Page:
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Leonie Shinn-Morris

What does a painting sound like and what does sound look like? Leonie Shinn-Morris listens to the artists that responded with a sonic installation to paintings from the National Gallery. Experiencing how the sound of the exhibition resonates like its paintings, Leonie listens and enters into conversation with the work. 

Through an open window I see the rolling hills that lie beyond the monastery, sheep grazing on their slopes.

I hear the sound of a farmer hitching a plough to his cattle in the distance, the ox making disgruntled protestations at the new weight on its back.

From behind I hear the hurried footsteps of a monk running across worn flagstones and my eyes are drawn to follow the sound down through the arched corridor that leads out beyond.

In the distance, through the arched windows, I see the sun descending below the hills. The evening light slants through the stained glass windows and rain starts to fall. I hear its patter on the ancient monastery roof tiles just above my head.

But I tilt my head to one side and see the papier mache insides of the rolling hills in the distance. I see the edge of the farmyard as it drops off onto a makeshift tabletop.

Taking a slight step to the right, I see the painted walls behind the window arches and the artificial lights that are casting the evening sun. Looking up inside the vaulted roof of this miniature monastery, I see the speaker projecting the sound of rain on the model’s roof.


I had stepped into the 15th century world of Antonello da Messina’s Saint Jerome in his Study, meticulously recreated in Janet Cardiff and George Bures Miller’s sound installation and 3D model Conversation with Antonello. This is just one of the six distinct sonic worlds of Soundscapes at the National Gallery, each installation formed around a different historic painting chosen from the gallery’s permanent collection.  

These audio responses take on varied forms: from the literal depictions of the sonic environment of the artwork, as in Chris Watson’s wildlife and nature recordings representing the lapping waves and rustling trees of Akseli Gallen-Kallela’s Lake Keitele; to formal relationships with the original work, as in Jamie xx’s sonic pointillism that draws from the physical surface of Theo van Rysselberghe’s Coastal Scene; to conceptual engagements with the piece, as in Nico Muhly’s meditative, religiously contemplative response to the Wilton Diptych portable altarpiece. Stepping into the distinct worlds of the paintings either literally, formally, or conceptually, the static flat plane of the paintings become animated and almost cinematic (the sound accompaniments offering these works a newly found temporality), as we watch the paintings, rather than just looking at them.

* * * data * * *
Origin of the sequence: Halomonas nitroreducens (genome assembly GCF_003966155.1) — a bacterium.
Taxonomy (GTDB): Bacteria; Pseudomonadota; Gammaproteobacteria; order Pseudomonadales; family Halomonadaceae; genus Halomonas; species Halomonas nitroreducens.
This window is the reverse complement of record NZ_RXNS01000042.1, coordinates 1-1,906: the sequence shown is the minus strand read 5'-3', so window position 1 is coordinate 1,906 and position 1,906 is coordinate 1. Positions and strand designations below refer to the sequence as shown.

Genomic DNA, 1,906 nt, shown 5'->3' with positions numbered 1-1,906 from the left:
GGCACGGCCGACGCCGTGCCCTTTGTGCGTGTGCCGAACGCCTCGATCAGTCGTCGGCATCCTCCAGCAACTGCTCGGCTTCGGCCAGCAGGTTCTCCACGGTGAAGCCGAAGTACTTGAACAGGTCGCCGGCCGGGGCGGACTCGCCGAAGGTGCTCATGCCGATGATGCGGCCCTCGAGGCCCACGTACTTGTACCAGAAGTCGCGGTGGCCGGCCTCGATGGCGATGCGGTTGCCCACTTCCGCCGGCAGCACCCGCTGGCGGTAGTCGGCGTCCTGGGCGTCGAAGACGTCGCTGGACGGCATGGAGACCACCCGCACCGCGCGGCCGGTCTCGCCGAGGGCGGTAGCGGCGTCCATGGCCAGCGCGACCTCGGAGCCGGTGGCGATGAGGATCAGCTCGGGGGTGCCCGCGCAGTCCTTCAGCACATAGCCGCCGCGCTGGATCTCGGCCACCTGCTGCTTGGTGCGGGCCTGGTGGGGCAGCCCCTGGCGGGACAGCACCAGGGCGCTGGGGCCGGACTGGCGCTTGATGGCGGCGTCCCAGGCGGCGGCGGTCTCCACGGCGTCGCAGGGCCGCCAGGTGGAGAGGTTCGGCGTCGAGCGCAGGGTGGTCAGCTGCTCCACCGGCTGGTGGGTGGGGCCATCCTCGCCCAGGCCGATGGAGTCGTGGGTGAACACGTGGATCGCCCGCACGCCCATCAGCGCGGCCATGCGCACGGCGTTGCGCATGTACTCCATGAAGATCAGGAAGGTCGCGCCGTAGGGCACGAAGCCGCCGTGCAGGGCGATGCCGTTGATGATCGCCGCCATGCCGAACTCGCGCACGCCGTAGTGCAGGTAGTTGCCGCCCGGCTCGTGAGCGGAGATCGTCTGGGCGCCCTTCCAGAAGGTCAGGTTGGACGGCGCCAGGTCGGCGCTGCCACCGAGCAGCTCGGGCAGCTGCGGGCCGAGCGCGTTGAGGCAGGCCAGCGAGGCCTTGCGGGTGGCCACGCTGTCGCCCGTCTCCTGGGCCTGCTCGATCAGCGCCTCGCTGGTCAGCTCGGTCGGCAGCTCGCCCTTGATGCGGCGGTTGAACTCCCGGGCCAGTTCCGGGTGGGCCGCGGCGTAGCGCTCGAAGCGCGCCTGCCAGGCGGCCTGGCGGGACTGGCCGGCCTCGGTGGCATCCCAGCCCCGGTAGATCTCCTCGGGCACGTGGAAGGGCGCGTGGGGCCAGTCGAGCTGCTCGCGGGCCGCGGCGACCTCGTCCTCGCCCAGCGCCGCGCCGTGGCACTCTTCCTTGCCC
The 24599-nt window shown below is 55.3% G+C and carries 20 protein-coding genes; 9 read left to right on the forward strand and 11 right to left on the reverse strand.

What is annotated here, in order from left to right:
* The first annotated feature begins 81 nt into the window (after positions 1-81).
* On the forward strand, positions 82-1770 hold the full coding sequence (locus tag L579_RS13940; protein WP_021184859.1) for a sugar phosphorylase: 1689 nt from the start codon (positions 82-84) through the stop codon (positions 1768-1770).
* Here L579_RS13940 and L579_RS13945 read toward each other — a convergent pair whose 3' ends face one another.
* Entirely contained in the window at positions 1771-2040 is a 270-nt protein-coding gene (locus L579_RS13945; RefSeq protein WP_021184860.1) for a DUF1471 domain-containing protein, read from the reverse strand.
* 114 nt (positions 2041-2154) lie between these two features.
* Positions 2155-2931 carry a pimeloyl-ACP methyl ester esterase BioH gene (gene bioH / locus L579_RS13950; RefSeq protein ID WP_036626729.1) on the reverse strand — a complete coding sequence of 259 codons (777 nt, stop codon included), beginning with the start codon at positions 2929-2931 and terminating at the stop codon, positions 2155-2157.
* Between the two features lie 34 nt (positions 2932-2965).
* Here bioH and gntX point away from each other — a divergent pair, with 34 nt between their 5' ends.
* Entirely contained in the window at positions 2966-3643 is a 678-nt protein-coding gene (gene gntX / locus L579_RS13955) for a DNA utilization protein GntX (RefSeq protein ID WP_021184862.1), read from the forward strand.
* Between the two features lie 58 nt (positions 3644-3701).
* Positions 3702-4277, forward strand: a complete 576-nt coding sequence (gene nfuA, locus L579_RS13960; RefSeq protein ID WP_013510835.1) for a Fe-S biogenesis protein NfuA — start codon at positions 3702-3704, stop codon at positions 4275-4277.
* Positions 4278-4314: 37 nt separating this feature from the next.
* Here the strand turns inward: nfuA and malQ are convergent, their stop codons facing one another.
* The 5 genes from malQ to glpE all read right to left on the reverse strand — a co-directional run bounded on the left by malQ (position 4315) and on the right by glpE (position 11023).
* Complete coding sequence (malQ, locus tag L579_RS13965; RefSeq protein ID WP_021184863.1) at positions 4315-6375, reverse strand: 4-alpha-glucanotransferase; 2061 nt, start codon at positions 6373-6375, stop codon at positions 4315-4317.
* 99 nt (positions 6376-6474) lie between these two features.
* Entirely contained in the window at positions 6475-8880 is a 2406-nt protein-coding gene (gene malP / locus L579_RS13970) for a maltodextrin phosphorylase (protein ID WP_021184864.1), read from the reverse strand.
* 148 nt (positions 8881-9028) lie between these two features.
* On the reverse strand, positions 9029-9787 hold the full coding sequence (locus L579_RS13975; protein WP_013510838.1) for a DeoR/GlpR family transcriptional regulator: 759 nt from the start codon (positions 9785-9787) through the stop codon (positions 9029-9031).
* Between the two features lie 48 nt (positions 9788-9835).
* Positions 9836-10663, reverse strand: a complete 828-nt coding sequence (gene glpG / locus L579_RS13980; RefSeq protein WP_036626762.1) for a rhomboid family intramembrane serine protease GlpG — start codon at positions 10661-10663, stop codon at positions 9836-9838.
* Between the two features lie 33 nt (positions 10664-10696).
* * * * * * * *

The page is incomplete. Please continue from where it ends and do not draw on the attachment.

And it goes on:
Unlike the distance created by the viewer/viewed dyad operative within the visual arts, sound moves into and around the body of the listener, collapsing the boundary between self and work.

But more than merely stepping inside the newly-animated worlds of these old masterpieces, we actively create and interact with them. The ‘conversation’ referenced by the title of Conversations with Antonello does not only take place between Cardiff and Miller and their 15th century oil painting, it’s also a conversation with us, the viewer/listener (or viewing-listener, listening-viewer). Soundscapes stages a correspondence with the listener’s body in the very engagement with sonority itself. Inspired by the abstraction of Cezanne’s Bathers, Gabriel Yared’s Les Grandes Baigneuses features individual speakers positioned in different locations inside the dark room, each playing just one instrument from Yared’s plaintitive, lilting melody. Yared explains, ‘the way [in which the visitors] will walk around the room, they can do their own almost music, their own balance, their own dynamics [sic]’. Les Grandes Baigneuses forces the viewer/listener to select a route around the space, choosing which sections to hear, manipulating the piece with their bodies by stepping slightly to the side, tilting their head, creating new compositions and arrangements with each movement in the room.